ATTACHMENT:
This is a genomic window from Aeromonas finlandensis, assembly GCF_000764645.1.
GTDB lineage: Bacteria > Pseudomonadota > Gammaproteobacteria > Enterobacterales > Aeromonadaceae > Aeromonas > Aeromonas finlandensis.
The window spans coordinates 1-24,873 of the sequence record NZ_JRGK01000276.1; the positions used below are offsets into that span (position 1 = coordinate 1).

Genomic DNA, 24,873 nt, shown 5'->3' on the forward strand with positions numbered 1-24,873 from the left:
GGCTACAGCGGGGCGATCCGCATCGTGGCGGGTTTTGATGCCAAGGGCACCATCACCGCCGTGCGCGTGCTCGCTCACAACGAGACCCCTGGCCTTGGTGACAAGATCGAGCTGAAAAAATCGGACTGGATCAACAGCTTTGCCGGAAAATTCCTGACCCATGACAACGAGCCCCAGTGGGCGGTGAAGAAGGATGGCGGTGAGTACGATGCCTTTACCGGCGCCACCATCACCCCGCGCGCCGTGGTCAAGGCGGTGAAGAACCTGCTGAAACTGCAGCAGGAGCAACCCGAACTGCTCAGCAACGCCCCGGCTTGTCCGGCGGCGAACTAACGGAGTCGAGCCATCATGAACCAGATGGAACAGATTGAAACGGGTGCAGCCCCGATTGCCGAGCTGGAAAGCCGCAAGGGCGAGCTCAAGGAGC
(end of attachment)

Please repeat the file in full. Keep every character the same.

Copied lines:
This is a genomic window from Aeromonas finlandensis, assembly GCF_000764645.1.
GTDB lineage: Bacteria > Pseudomonadota > Gammaproteobacteria > Enterobacterales > Aeromonadaceae > Aeromonas > Aeromonas finlandensis.
The window spans coordinates 1-24,873 of the sequence record NZ_JRGK01000276.1; the positions used below are offsets into that span (position 1 = coordinate 1).

Genomic DNA, 24,873 nt, shown 5'->3' on the forward strand with positions numbered 1-24,873 from the left:
GGCTACAGCGGGGCGATCCGCATCGTGGCGGGTTTTGATGCCAAGGGCACCATCACCGCCGTGCGCGTGCTCGCTCACAACGAGACCCCTGGCCTTGGTGACAAGATCGAGCTGAAAAAATCGGACTGGATCAACAGCTTTGCCGGAAAATTCCTGACCCATGACAACGAGCCCCAGTGGGCGGTGAAGAAGGATGGCGGTGAGTACGATGCCTTTACCGGCGCCACCATCACCCCGCGCGCCGTGGTCAAGGCGGTGAAGAACCTGCTGAAACTGCAGCAGGAGCAACCCGAACTGCTCAGCAACGCCCCGGCTTGTCCGGCGGCGAACTAACGGAGTCGAGCCATCATGAACCAGATGGAACAGATTGAAACGGGTGCAGCCCCGATTGCCGAGCTGGAAAGCCGCAAGGGCGAGCTCAAGGAGC